Commercial dog walkers in San Francisco’s parks would be subject to an annual business license fee of up to $250 and be limited to walking seven dogs at a time, under new legislation being introduced Tuesday by Supervisor Scott Wiener.
Handlers who walk four or more dogs at a time for payment would also be required to obtain permits, get training, carry “required equipment,” ensure that dogs are licensed, carry an ID badge and prove that their vehicles are suitable for transporting dogs.
“There are many responsible and professional dog walkers in San Francisco, and we need to ensure that the few irresponsible dog walkers don’t give the many good ones a bad name,” Wiener said.
Wiener said some of the details of the licenses will be decided by the Department of Animal Care and Control, but the training could include 20 hours of etiquette and animal first-aid classes, or a 40-hour apprenticeship with a permitted dog walker. Wiener said any dog walker who has been working with a regular business license for three years will be grandfathered into the program and won’t need to go through the rigmarole.
The new regulations would apply to those who walk dogs in The City’s parks, plus property managed by the Port of San Francisco and the San Francisco Public Utilities Commission. A press release from Wiener’s office said the supervisor worked with a “broad coalition” of park and animal organizations over a number of years to craft the legislation that professional dog walkers are supporting, along with the San Francisco Society for the Prevention of Cruelty to Animals.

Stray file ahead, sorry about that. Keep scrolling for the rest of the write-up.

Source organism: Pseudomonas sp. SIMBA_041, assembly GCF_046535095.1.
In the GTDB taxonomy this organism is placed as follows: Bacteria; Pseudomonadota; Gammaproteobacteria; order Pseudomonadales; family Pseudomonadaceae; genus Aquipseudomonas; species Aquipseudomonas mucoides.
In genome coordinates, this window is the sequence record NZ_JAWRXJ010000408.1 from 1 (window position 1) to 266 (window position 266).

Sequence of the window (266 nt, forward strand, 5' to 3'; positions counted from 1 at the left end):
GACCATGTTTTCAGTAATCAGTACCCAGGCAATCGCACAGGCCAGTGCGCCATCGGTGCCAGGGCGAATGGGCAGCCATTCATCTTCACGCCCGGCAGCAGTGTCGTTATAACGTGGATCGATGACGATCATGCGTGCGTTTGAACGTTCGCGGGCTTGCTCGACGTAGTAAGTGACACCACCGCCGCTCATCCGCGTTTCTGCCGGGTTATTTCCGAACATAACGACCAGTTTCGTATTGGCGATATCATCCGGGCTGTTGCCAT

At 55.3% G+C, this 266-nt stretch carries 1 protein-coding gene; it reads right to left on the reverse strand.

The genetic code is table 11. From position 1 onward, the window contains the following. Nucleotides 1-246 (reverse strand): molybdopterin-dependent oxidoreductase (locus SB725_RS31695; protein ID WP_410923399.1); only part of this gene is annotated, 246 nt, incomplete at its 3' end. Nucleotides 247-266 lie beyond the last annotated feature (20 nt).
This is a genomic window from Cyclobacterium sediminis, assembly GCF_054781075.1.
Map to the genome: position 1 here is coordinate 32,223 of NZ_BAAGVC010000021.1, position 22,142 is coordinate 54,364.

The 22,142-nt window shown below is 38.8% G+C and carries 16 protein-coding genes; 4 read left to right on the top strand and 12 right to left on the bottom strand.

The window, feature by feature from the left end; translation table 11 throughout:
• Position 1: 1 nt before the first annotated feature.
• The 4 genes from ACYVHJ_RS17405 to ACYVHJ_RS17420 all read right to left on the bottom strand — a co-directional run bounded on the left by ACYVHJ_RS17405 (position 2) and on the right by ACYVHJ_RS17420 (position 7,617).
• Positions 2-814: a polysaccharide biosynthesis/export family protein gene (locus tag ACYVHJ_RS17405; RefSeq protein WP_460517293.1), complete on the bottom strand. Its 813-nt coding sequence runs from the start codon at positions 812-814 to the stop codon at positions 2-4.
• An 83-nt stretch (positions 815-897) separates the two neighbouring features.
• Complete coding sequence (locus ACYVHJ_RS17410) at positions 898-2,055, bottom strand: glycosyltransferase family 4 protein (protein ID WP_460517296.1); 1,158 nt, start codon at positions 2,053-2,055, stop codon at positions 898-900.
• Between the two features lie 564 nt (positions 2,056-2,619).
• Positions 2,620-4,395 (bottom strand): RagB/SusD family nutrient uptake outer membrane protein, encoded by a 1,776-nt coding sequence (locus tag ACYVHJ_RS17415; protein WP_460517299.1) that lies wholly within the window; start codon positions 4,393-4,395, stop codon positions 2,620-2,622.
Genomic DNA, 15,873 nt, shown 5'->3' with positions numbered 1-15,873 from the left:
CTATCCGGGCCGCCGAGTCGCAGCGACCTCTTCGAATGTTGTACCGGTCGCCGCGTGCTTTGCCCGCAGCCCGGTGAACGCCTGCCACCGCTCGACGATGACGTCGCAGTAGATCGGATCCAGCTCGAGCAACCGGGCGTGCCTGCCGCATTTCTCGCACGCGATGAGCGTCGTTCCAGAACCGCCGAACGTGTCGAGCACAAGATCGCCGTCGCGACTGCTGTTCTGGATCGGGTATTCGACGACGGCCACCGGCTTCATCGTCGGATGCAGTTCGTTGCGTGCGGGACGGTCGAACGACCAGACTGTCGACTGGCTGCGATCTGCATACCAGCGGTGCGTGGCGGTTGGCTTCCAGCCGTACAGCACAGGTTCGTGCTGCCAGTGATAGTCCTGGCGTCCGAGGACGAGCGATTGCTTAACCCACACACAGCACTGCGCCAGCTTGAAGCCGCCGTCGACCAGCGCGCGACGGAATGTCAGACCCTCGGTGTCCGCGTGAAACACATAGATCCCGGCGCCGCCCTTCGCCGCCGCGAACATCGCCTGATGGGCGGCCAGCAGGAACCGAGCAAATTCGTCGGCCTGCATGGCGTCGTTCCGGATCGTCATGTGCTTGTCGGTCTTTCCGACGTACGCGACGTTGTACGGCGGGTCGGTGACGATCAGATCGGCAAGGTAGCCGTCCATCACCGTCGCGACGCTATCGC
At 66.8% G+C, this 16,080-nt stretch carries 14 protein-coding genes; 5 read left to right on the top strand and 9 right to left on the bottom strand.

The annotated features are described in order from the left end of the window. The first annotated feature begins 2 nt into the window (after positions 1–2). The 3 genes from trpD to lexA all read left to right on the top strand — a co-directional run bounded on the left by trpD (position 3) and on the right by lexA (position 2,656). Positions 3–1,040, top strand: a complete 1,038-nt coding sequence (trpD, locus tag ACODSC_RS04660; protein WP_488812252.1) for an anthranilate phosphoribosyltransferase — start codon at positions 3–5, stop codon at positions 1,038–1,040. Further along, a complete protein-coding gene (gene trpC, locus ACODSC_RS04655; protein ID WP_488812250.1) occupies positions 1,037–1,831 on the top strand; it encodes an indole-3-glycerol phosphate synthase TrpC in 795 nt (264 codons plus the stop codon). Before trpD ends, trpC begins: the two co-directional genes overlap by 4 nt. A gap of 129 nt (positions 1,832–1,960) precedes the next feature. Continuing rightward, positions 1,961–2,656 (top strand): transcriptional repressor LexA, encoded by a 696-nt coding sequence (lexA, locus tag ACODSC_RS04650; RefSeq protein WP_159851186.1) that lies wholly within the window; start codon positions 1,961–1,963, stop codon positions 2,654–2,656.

“For the many professional dog walkers who are well-trained, who know how to care for dogs, and who respect the city property they use, this legislation will legitimate them and will require dog walkers who lack training or skills to get training,” said Angela Gardener, a well-known activist representing the San Francisco Professional Dogwalkers Association.
Wiener’s legislation was crafted, in part, out of concern that federal parks regulators were looking to tighten leash laws at open spaces like Crissy Field, Fort Funston and Baker Beach, which could divert a large number dog walkers to San Francisco’s municipal parks instead. But the supervisor said the new legislation has more to do with longstanding issues separate from what happens with the federal parks.
Wiener doesn’t own a dog, but he grew up with canines and said he has nothing against them.
“I have a cat,” Wiener said. “I live in a tiny place.”
If passed, The City would begin enforcing the law in April and violators would be subject to fines up to $500.